How to Watch The Green Fireballs of The Geminid Meteor Shower

How to Watch The Green Fireballs of The Geminid Meteor Shower

How to Watch The Green Fireballs of The Geminid Meteor Shower

The Geminid meteor shower itself was first noted in the 1860s.

The rising of a new moon just a few days prior to the shower's peak will mean darker skies, which are ideal conditions under which to observe this spectacle.

"No special equipment is needed, and you can look anywhere in the sky", an Astronomy Ireland spokesperson said.

December is a month when dedicated skywatchers have to sacrifice comfort to take in some beauty.

As Earth barrels through that dust and debris, its particles hit the atmosphere at 22 miles per second (35 km/s) and are vaporized in a fiery glow.

When can this be seen? .

The Geminid meteor shower is set to let up to sky tonight and in the early hours of tomorrow morning. If you live in Utah, you can expect the show to start just after 11 p.m. when the moon sets. In suburban areas, where there's likely more light pollution, observers should be able to spot roughly 30 to 40 meteors per hour.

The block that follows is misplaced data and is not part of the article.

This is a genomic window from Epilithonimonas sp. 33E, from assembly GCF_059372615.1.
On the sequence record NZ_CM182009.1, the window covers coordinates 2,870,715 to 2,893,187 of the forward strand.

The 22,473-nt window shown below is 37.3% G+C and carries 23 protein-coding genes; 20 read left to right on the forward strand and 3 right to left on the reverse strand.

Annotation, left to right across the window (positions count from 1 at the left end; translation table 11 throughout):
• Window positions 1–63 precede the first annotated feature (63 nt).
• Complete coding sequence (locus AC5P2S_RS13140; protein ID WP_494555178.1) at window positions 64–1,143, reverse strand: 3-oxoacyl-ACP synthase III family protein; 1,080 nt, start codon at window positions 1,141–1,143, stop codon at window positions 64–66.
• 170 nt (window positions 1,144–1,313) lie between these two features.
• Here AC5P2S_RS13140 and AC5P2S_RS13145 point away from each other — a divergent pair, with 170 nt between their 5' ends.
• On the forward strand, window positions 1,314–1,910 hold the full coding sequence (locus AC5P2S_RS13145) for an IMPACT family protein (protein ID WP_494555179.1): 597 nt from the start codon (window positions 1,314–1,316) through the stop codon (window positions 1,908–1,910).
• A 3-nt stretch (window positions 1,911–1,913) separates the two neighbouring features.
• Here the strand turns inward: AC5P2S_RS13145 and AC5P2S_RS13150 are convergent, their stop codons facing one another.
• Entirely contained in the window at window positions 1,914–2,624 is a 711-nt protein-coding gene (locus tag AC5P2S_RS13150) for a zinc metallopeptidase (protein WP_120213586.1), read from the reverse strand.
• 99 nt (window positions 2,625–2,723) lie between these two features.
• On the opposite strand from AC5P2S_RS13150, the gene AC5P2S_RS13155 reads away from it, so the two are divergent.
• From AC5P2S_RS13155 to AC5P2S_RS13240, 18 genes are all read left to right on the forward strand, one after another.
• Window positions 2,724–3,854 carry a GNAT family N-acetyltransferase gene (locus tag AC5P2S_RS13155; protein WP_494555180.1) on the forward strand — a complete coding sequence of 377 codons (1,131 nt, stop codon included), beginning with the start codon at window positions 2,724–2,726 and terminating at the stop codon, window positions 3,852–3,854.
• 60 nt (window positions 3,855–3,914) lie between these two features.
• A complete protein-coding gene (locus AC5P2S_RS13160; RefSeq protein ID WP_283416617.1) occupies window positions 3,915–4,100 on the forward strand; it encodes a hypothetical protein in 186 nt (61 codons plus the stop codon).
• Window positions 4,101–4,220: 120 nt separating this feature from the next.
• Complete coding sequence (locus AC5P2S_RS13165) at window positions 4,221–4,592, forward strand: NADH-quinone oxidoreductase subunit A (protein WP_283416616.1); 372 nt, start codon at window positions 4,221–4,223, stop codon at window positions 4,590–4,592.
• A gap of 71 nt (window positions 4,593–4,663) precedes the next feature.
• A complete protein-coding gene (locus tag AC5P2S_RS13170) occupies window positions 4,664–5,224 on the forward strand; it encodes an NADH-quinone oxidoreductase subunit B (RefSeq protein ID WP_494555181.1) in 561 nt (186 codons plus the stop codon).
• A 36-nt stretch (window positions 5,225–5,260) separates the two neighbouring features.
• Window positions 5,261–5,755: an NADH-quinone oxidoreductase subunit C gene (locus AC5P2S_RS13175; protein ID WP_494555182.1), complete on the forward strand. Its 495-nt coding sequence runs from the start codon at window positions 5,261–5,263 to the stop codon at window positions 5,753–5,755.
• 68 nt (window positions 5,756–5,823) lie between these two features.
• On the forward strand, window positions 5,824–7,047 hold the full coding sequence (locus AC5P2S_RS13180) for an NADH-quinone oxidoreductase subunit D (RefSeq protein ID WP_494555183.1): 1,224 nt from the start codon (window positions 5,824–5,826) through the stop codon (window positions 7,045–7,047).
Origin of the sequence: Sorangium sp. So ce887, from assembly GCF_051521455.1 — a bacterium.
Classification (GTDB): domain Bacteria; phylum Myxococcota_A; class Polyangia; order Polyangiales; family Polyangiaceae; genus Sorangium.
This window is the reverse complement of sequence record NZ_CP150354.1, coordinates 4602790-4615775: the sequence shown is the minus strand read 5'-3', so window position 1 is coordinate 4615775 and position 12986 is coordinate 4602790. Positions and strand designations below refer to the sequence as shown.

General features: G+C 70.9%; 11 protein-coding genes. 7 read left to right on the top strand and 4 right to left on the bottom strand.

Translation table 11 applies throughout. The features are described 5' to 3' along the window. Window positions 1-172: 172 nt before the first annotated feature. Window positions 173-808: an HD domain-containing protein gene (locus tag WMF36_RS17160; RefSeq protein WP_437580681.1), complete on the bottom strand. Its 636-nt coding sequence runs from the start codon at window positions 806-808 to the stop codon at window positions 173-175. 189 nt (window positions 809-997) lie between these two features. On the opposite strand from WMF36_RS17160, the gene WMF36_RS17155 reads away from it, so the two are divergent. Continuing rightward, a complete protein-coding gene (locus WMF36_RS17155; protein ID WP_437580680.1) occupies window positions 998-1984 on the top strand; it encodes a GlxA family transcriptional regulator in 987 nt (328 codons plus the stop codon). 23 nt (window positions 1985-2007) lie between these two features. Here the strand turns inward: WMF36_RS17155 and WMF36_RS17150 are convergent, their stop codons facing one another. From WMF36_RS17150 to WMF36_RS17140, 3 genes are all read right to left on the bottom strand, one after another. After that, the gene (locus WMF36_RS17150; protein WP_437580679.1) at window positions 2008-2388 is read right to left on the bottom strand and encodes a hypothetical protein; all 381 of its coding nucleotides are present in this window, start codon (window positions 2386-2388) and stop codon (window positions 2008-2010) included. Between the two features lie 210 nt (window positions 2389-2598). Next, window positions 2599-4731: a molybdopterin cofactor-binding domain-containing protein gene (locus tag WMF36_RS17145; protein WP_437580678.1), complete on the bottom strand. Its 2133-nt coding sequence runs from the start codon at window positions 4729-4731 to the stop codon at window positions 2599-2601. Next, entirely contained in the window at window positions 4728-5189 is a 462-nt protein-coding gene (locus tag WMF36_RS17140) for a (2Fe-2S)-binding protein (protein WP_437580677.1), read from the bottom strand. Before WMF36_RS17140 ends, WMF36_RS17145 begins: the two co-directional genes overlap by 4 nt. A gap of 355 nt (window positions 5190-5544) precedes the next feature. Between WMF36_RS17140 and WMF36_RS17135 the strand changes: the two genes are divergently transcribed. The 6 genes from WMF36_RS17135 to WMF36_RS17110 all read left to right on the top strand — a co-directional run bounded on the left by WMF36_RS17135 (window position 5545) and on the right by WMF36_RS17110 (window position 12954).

Peaks Thursday night and early Friday (pre-dawn).

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But if you won't be up in those early hours, you can also start watching a couple hours after sunset; the moon will set at about 10:30 p.m. local time on December 13, and about 11 p.m. local time on December 14, so just look after that on either of those nights. Scientists aren't entirely sure how to classify 3200 Phaethon; it has many characteristics of an asteroid, but boasts the elliptical orbit of a comet. Dress for the weather if you're going meteor watching.

A meteor is the flash of light in the night sky caused when a small chunk of interplanetary debris burns up as it passes through Earth's atmosphere. Phaethon is a rare blue comet which measures three miles across and orbits around the Sun every 1.4 years.

Meanwhile, the Geminids meteor shower will consist of multi-coloured shooting stars visible from the ground on Thursday and Friday. Even though the asteroid's name dates all the way back to ancient Greek times, the actual Geminid meteor shower is estimated to be almost 200 years old and is producing more meteors than ever.

The Geminids look as if they originate from the constellation Gemini, hence the name.

"Lie flat on your back and look straight up, taking in as much sky as possible".

While classified as a potentially hazardous asteroid, Phaeton is expected to keep a safe distance from Earth for at least the next 400 years, according to Sky and Telescope magazine.

In the month of December every year, a meteor shower wows skywatchers around the world.

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